Baby dolls perform "miracles" for Alzheimer's patients every day. For some they bring back wonderful, nurturing memories and feelings of caring for a small baby, others simply find it comforting to care for another, when their days are mostly spent being cared for by someone else.
There seems to be no end to what a little bit of plastic and paint, molded into the arms of a person with dementia can do. Baby dolls can provide a bridge to socialization and interaction, a tool for communication, or just a soft, snuggly "baby" (real or not), who never cries or corrects them , who just lies there with their adoring eyes looking back.
For those of us "outside" of the disease, giving an Alzheimer's patient a baby doll may seem demeaning or even degrading. Imagine giving a baby doll to a grown adult!
But experience reveals that for a person in the middle or later stages of dementia, one little baby doll can provide an almost infinite number of benefits that only get better from one moment to the next - that perhaps we can only imagine.
A baby doll can:
- Calm someone who is upset;
- Provide endless hours of hugs and smiles;
- Lull a person to sleep;
- Create a distraction from a dangerous, harmful or upsetting event;
- Serve as an attention-getter;
- Provide a tool for social interaction;
- Regenerate warm, nurturing feelings of once again caring for a young child;
- Make it possible for someone, totally dependent upon others, to care for "someone" else.
There are many explanations for the miracles these little "bundles of joy" seem to create, but the truth is that everyone is different. Though each individual's experience appears to be wonderful, each is as different as the person themselves. Some are caring for a "baby", while others are just experiencing once again the childhood pleasures of holding a baby doll.
Here are a few of the stories that family members, healthcare professionals and caregivers have shared with us:
"My sweet MIL has had a baby doll for 2 years now. She loves that baby dolls with a passion you cannot believe. She kisses it constantly, tells it how much she loves it and keeps it with her at all times. At first she told me she knew it wasn't real but that she never felt alone anymore. I still don't know if she thinks it is a real baby. If she wakes in the night she will lay there kissing that baby until she falls asleep again. About two wks ago she pointed at the baby doll's forehead and said 'it's different' and has referred to it as a 'he' ever since (it has always been a 'she'). She doesn't say much anymore and will point and say 'he' and give it a big smack!! This was by far the best thing we ever did for her."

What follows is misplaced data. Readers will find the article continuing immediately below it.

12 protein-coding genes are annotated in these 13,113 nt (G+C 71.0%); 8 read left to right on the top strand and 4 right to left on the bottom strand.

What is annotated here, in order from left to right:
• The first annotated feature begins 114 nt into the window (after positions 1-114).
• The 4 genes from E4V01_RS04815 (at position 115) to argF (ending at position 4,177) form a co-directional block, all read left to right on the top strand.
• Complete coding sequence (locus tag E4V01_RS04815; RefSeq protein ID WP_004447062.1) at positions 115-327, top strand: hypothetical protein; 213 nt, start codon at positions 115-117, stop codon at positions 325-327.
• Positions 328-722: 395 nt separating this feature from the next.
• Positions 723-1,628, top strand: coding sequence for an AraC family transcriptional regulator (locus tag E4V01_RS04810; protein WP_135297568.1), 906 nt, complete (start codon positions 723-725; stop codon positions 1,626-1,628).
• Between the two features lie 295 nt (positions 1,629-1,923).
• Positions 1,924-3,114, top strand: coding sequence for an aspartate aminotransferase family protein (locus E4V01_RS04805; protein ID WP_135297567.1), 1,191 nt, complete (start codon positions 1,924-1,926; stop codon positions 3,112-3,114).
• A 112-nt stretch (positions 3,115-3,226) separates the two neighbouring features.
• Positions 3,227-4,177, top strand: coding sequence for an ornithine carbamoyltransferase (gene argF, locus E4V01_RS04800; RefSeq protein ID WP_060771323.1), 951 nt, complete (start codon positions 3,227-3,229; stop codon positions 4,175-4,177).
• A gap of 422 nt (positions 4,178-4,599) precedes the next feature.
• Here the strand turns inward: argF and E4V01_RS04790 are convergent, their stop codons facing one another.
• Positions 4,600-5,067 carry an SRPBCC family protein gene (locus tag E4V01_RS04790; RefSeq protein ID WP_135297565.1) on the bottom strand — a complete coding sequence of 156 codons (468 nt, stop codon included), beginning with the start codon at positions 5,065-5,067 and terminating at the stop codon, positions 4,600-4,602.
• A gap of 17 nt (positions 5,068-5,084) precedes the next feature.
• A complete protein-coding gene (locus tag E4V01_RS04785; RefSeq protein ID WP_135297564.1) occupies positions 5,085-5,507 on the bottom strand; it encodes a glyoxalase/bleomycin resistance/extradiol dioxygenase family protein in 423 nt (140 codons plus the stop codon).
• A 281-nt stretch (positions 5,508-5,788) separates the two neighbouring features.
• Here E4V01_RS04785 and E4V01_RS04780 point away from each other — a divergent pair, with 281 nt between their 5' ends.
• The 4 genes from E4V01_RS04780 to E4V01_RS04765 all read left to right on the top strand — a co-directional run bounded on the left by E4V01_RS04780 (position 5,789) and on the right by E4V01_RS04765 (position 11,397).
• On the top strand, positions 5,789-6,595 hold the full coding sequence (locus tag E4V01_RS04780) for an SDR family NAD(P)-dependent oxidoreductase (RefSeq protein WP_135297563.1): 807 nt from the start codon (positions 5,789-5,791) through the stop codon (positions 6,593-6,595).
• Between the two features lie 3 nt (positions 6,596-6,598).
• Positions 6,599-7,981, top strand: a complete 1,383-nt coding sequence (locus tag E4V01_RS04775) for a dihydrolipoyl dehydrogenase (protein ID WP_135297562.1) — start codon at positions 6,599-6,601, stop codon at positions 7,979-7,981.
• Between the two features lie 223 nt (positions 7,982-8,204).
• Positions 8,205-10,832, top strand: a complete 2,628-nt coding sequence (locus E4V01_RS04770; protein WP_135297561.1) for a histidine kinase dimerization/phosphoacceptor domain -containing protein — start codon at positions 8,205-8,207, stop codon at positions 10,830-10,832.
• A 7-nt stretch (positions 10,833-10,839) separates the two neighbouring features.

Two ladies at an Alzheimer's care facility were in the later stages of aphasia - despite the staff's best efforts, the words out of their mouths appeared to be nothing more than gibberish, making no sense whatsoever. Sentences were not sentences, phrases were unrelated, words were not words, at least in any language that the staff recalled. Yet these two women would sit on a bench outside with their baby dolls and talk to each other for hours, seemingly understanding every word, on topics of great importance to each other.
We on the outside, may assume they were talking about their babies, motherly topics, etc., But regardless, they were communicating in a common language which apparently the "babies" played no small role!
Here's a story shared by a lady in (we believe) Wyoming: Her mother lived in an Alzheimer's facility. She could no longer speak or communicate her needs or desires to staff - so it seemed.
She carried her baby doll everywhere, every moment of the day. And though time had worn the baby doll's clothes ragged and they were covered with the colorful remains of each day's meals, she was never without that "baby".
Then one day the staff made an unusual observation. The lady would approach them, holding her doll - a little too close, almost thrusting it into their arms. She'd stand there until the staff responded. Then it hit them. Though she was no longer able to speak, when she needed something - be it anything from attention to a meal to a visit to the bathroom - this is what she would do. Perhaps she was saying, "My baby needs to eat" or "My child needs to go to the bathroom," but all the while it was her way of saying "I need something."
While visiting a dementia unit, a resident approached with a doll buggy. Before she was within earshot I was told that she considered her doll to be her real baby. So when she got closer, I asked her if I could see her baby. She replied, "This isn't a baby - it is a doll." The staff was astonished. I commented on the cuteness of her doll and asked her how long she had had it. Her reply, "Since it was born!"
Kathy Hoestra - Alzheimer's Association